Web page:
Today’s guest picture is a recent visitor to my daughter’s garden in London. After considerable research, we haven’t made up our mind what it is. Any guidance would be welcomed.
Blog readers may well be pining for a little sunshine in our life as much as we are, as the present run of dull weather is making for some pretty dull posts. Today was no different, grey and cold.
The morning was at least dry but as I had to go to the Archive Centre after a very early breakfast to await the arrival of a meter reader, I couldn’t make any use of it. I did get a week and a bit of the newspaper into the database while I was waiting but it was a long two and a half hours before he came.
The meter reader saga is a parable of modern life and customer service. The power company which provides our single-roomed premises with a little light and heat, sent us a bill suggesting that we owed them £1000. I rang them and protested mildly that this was a bit much and gave them some meter readings. They agreed that their bill looked excessive and said that they would send me a new bill. They didn’t send me a bill, they sent a meter reader instead.
He was a very nice man and read the meter and came up with pretty well the same figures that I had already given the company. I asked him if he could talk to them about our bill but it turns out that he has been outsourced and doesn’t work for the power company at all. He will send the readings to his head office and they will send them to the power company and they won’t add up once again.
I asked if the company could perhaps send someone to make sense of all this and he told me that they don’t have anyone to send and that if anyone came, it would be him again. There is quite a big dent in the Archive Centre wall now.
By the time that I got home, Mrs Tootlepedal had disappeared to Carlisle to help sort out the music for our Carlisle choir which restarts this Sunday. They are very well organised and we don’t waste any time at practices.
I looked out of the window into the gloom to see if I could see any birds.
There were a few about but several appearances from the sparrow hawk didn’t help, even though it didn’t catch anything (or pose for pictures).
It was a day for catching perching birds looking quizzical.
There was no sign of the famous parcel and a look at the tracking website revealed an entry saying: ‘Exception – check address’. Since they had put it in a van 100 miles away, that seemed like a good plan. It is now back in the depot where it had been before they sent it to the depot from which it wasn’t delivered.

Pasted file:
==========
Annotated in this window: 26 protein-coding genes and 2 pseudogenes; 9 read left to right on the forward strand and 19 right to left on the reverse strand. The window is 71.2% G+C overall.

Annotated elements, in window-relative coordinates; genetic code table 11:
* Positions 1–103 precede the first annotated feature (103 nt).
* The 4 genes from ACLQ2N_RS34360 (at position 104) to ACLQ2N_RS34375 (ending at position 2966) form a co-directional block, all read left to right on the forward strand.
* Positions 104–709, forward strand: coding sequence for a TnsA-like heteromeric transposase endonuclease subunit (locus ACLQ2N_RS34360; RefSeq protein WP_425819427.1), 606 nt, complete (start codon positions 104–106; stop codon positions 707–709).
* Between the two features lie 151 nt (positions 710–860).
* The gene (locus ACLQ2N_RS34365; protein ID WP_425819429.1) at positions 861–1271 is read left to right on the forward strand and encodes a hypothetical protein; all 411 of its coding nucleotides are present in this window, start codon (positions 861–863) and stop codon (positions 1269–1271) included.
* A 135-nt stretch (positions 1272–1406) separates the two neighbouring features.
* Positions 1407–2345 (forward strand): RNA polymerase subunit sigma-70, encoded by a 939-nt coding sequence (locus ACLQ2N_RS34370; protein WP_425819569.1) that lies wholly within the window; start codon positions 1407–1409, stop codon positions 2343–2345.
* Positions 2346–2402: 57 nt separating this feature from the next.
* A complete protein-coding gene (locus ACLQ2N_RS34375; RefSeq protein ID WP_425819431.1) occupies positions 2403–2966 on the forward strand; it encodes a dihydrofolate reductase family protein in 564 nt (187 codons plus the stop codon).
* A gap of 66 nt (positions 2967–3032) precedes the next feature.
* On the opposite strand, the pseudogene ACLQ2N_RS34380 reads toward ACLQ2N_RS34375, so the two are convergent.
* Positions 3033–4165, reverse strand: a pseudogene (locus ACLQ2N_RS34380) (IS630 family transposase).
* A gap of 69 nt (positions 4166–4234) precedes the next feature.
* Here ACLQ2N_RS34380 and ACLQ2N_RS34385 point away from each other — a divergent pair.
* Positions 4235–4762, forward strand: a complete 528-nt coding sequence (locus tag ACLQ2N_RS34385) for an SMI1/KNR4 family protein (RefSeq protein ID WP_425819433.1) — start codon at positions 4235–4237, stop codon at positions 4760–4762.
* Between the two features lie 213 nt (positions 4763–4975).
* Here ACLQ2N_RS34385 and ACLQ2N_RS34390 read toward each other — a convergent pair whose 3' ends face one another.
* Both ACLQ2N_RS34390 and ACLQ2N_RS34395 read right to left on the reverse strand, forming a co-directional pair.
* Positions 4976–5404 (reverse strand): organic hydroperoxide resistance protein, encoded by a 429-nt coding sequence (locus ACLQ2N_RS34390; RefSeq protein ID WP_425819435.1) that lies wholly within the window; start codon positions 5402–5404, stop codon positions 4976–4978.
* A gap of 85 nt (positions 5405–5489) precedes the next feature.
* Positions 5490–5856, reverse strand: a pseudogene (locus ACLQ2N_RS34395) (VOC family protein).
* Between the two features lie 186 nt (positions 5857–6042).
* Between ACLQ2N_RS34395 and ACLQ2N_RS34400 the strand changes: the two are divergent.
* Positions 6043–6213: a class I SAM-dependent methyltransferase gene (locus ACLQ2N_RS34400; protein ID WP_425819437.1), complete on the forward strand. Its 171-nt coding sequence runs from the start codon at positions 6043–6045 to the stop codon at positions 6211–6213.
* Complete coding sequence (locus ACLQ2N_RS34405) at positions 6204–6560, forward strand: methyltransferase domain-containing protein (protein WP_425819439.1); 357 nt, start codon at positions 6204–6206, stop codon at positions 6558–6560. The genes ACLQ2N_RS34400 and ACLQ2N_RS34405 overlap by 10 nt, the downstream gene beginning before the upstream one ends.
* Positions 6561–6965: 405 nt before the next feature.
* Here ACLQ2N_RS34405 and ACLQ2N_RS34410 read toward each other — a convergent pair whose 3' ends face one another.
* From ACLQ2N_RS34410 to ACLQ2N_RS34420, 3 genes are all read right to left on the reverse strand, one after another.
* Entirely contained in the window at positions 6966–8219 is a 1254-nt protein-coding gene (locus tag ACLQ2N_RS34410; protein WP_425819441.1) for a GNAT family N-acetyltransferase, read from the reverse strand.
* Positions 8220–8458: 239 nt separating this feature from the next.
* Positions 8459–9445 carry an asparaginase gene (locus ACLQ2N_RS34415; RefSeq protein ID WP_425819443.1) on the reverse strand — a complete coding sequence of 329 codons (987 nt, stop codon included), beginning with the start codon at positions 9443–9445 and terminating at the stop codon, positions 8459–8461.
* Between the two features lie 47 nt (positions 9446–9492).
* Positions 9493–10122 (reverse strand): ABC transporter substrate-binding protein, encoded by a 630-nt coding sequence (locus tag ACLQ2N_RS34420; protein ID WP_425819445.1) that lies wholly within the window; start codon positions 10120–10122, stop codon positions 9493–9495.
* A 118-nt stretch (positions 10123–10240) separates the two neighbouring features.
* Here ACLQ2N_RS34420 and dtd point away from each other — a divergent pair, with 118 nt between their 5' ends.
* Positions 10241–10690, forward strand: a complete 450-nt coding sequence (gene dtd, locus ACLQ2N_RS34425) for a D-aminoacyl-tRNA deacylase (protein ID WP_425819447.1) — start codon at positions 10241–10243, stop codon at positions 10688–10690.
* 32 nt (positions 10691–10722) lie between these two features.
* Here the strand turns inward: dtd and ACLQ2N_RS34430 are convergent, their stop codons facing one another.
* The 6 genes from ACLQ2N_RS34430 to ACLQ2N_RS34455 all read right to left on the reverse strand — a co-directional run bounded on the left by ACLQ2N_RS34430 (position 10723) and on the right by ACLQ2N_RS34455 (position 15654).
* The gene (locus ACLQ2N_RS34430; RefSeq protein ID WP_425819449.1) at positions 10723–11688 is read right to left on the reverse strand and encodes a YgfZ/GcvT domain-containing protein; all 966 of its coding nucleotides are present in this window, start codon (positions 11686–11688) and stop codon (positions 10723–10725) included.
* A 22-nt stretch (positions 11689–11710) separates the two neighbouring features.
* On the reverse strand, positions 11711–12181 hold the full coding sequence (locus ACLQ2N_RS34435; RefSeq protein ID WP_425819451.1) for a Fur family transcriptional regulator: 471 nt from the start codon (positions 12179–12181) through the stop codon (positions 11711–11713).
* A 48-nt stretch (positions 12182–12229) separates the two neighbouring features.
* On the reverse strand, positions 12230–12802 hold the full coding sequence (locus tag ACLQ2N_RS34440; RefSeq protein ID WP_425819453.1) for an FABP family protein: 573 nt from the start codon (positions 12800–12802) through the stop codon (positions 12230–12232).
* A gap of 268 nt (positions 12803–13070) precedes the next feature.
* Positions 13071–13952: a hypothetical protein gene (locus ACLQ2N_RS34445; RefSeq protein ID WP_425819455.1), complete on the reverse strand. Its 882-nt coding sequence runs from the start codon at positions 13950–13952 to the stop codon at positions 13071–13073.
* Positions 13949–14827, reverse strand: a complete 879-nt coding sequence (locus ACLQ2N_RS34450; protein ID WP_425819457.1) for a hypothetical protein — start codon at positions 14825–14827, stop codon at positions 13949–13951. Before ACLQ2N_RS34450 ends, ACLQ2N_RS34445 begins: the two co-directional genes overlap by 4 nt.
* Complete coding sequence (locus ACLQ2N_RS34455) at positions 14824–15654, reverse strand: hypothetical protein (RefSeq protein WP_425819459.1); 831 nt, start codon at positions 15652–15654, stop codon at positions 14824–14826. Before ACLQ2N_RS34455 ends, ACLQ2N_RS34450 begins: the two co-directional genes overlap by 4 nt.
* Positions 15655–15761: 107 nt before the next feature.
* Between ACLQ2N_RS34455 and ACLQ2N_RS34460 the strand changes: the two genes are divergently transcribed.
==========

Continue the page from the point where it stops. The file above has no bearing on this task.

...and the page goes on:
I thought about a walk in the afternoon but it had started raining by this time.
My elder son sent me a message to say that the liquidators of a firm for which he had done quite a lot of work and for which he wasn’t paid had told him that there would be no money for any of the creditors. Since the owner of the firm has a nice place in Spain and is still running two other very visible businesses in the town, this makes one think that the limited company may not be an undiluted good idea.
The last act of the day improved things considerably though, as we went off to the Buccleuch Centre to see another of the ‘live’ shows from a London theatre. This one was ‘The Winter’s Tale’ by that promising young playwright W. Shakespeare starring Kenneth Branagh.
I last saw this about 50 years ago in a production by Frank Dunlop at the Edinburgh Festival in 1966. I enjoyed that performance so much that I was a bit worried about whether I would appreciate another take on the play.
I need not have worried as the play is well able to stand up to a viewing every 50 years or so and we both thoroughly enjoyed the show. It was heart rending though to find that they are so poor in London that they can’t afford proper lighting and the whole thing took place in semi darkness.
It was just about as moody as the Hamlet we saw not long ago and I suppose that the directors feel that we are so lacking in imagination that we might not realise that the play is a tragedy unless they play it in utter gloom.
Still, it brightened up the day a lot.
Flying birds were hard to come by again.